Kerry Muhlstein’s Let’s Talk about the Book of Abraham Is the latest entry in a series that Deseret Book has been publishing to address controversial or touchy topics in the Church. Based on my experience with Brittany Chapman Nash’s Let’s Talk About Polygamy (the previous volume in this series of books), I had expected something like the Very Short Introduction series by Oxford University Press, with a scholarly discussion of the topic. Muhlstein’s work does indeed follow this pattern, presenting a concise, readable, and informative in discussing the Book of Abraham. Unlike the Very Short Introduction series, though, it is written from an overtly faithful perspective and is apologetic in its orientation. It is a good, fast-paced introduction for members of the Church of Jesus Christ of Latter-day Saints to the ongoing discussion of this controversial entry in the Pearl of Great Price.
The book is divided into three sections. The first explores the history of the Book of Abraham, looking at Abraham, the papyrus scrolls that Joseph Smith would later purchase, the translation project, and eventual publication of the book. The second section explores a series of questions about the Book of Abraham, including questions about the process of translating the Book of Abraham, the facsimiles and explanations offered in the published Book of Abraham, and historical evidences that align with the contents of the Book of Abraham. The final section is small (less than 10 pages) and briefly explores some of the content of the Book of Abraham. At 144 pages (106 of pages text), it’s a very fast read and it’s also highly affordable at $11.99 for the paperback.
I felt like there were a lot of good things going for Let’s Talk About the Book of Abraham. It’s engaging, informative, and covers a lot of ground in a little amount of space. It also briefly discusses several possible ways to interpret the information and presents prevalent theories at most junctures in the book. I was left with a lot to think about when it came to the Book of Abraham that I hadn’t known or thought about before. For example, the detailed explanation of why it’s unlikely the surviving fragments are the sections Joseph Smith studied while working on the translation project was something that made a lot of sense to me that I wasn’t familiar with before. Some of the information about Egyptian studies that support the Book of Abraham were really neat to become more acquainted with. The details about the ancient owner of the papyrus (Hor) was also fascinating. The author has an extensive background in both Egyptology and the history of the Book of Abraham that shows throughout the book.
My main complaint has to do with the writing style rather than the information covered. When I reviewed Chapman’s book, I noted that:
It is written by a believing Latter-day Saint with believing Latter-day Saints as the primary audience. Because of this, there are apologetic elements woven into the fabric of the book. I appreciated, however, that it didn’t feel like it was being crammed down my throat while reading.
Muhlstein’s book is likewise written by and for believing Latter-day Saints, but this time around, I frequently felt like the testimony and apologetic elements were being crammed down my throat. I’m sure some people will find the constant restatements of Muhlstein’s belief that Joseph Smith was a prophet, that Smith translated the Book of Abraham by the power of God, that we are blessed to have the Book of Abraham, that revelation is the only way to really learn the truth about the Book of Abraham, and discussions about epistemology to be comforting. I personally found it tiring and distracting. To me, this was a detriment to an otherwise engaging and informative book.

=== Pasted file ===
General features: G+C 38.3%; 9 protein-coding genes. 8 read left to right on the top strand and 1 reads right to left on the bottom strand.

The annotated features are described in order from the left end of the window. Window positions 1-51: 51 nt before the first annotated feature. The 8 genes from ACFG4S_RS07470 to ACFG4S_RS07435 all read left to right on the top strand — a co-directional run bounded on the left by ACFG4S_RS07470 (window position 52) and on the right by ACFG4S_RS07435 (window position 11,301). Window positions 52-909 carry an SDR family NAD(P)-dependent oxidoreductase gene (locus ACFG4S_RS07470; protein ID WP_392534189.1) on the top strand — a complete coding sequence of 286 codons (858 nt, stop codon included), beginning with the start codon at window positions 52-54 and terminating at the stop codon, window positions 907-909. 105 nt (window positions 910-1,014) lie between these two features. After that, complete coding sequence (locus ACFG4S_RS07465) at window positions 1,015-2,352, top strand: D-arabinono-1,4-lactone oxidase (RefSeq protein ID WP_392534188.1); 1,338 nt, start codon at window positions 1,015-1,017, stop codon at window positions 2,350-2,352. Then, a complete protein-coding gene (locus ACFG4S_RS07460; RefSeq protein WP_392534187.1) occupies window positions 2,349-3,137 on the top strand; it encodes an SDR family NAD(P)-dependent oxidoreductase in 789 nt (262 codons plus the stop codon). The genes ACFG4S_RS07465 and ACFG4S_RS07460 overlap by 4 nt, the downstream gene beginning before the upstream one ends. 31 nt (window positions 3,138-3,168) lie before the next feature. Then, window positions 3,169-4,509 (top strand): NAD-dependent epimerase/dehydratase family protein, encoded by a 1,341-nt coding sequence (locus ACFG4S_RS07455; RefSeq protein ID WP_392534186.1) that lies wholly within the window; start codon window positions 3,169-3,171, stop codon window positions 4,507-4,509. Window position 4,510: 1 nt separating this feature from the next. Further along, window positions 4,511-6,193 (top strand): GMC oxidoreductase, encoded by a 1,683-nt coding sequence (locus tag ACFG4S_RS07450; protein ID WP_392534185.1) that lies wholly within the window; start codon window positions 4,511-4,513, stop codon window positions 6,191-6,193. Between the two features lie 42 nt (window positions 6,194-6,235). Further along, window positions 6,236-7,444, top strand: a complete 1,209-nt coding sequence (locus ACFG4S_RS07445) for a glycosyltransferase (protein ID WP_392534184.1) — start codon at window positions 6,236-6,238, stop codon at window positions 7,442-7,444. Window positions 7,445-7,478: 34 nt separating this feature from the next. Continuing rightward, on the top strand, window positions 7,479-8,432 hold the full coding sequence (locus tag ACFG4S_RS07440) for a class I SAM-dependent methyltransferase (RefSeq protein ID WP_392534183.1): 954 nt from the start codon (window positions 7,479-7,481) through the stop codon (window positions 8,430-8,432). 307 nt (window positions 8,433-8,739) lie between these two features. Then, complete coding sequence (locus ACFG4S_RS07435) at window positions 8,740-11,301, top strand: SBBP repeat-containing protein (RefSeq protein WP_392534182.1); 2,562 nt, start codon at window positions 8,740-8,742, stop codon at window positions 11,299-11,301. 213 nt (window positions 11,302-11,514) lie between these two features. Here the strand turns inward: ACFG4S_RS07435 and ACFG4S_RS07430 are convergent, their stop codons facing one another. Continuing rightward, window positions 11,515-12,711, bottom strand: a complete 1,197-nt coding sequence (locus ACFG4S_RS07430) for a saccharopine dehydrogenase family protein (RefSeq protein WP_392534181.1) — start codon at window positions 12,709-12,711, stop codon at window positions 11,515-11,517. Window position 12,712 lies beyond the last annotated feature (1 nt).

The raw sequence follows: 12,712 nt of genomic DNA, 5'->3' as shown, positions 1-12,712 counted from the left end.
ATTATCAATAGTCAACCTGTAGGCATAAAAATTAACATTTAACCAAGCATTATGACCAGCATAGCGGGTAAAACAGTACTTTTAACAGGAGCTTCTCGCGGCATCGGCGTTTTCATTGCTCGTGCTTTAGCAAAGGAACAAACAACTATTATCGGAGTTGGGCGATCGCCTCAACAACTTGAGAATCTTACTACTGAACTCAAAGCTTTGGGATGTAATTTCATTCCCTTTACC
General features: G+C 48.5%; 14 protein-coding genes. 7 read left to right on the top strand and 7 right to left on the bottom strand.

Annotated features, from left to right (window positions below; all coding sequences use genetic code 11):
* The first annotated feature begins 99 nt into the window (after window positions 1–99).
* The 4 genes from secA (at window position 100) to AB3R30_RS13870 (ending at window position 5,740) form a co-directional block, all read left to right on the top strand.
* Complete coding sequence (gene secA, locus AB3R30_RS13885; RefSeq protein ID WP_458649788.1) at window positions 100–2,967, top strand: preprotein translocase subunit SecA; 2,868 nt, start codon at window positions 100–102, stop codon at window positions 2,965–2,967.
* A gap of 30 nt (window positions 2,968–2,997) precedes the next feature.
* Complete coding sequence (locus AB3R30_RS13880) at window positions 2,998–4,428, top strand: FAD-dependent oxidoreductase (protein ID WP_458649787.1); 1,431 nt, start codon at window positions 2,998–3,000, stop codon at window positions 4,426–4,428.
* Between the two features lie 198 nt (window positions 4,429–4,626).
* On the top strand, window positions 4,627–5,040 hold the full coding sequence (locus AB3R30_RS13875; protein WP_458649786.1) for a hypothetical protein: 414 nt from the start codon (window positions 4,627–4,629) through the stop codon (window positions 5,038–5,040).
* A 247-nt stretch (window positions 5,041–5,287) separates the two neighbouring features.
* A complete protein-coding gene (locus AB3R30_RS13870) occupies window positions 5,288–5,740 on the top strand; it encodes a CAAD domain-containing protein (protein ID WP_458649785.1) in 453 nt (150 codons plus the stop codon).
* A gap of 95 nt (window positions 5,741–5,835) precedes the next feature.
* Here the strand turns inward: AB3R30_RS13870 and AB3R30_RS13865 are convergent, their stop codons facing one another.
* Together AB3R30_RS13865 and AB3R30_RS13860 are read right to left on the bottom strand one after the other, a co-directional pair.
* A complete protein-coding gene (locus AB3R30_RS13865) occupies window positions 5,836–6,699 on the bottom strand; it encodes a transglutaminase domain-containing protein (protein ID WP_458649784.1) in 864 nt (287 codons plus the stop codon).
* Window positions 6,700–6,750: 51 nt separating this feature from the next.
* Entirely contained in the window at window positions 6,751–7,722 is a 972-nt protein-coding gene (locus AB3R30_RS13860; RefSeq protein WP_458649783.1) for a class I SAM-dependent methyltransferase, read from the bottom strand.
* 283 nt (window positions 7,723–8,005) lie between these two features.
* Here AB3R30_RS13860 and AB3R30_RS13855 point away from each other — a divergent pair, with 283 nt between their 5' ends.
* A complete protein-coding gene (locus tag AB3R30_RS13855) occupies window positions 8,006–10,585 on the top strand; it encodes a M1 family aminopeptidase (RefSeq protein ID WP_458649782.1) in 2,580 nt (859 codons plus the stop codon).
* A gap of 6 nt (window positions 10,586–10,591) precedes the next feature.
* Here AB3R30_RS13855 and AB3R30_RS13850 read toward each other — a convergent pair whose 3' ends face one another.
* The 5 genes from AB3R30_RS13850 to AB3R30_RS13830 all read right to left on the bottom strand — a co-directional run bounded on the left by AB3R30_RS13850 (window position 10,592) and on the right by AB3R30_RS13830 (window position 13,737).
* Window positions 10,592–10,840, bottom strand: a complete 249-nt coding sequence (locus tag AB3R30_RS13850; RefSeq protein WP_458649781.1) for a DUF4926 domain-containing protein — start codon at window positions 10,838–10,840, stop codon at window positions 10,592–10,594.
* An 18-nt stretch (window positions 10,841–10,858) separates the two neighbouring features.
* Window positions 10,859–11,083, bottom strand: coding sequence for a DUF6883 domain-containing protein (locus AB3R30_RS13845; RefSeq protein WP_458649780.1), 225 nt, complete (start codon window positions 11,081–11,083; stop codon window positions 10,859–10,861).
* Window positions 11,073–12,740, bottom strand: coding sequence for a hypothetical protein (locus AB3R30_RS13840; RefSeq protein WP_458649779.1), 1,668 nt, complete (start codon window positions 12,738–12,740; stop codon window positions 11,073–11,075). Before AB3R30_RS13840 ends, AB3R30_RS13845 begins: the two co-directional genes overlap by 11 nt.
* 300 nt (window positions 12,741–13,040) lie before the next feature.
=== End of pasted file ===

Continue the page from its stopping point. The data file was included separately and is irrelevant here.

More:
My only other complaint was that I would have loved more discussion on a lot of topics. It’s meant to be a brief introduction to the general topic, so it’s understandable that the book wasn’t able to explore every detail about the Book of Abraham. Still, it felt like there were a lot of topics that were mentioned in passing that warranted further discussion. For example, it’s mentioned in passing a couple times that Joseph Smith may have had more involvement in creating the text we have today than we’ve traditionally thought and that his study of Hebrew was connected to the Book of Abraham translation project. There wasn’t a lot of detail shared about the implications of or reasoning behind those statements. One facet of this that could have been explored more deeply is Matthew Grey’s work on exactly how Joseph Smith’s Hebrew studies connect with the text of the Book of Abraham. Grey’s work is referenced in the endnotes, but not really used extensively in the discussion about translation. Another area that could have had more detail is the interpretation of the facsimiles. Muhlestein mentions that Egyptologists have different interpretations but rarely shares what those interpretations are, choosing instead to focus on ways to dismiss those Egyptologists’ interpretations and discussing interpretations that do align with how the facsimiles are presented in the Book of Abraham. There are a lot of areas that I would have liked to see more details and discussion with, though that is most likely due to the nature of the book and its size than anything else.
Thus, overall, I have a positive impression of Kerry Muhlestein’s Let’s Talk About the Book of Abraham. It’s a quick read, but also very informative. I learned a lot that I hadn’t been introduced to before. My only complaints were relatively minor ones (writing style is personal preference and wanting to have more of the book is an indication that I found what we do have to be good enough to warrant more), so I would say it is worth picking up and reading.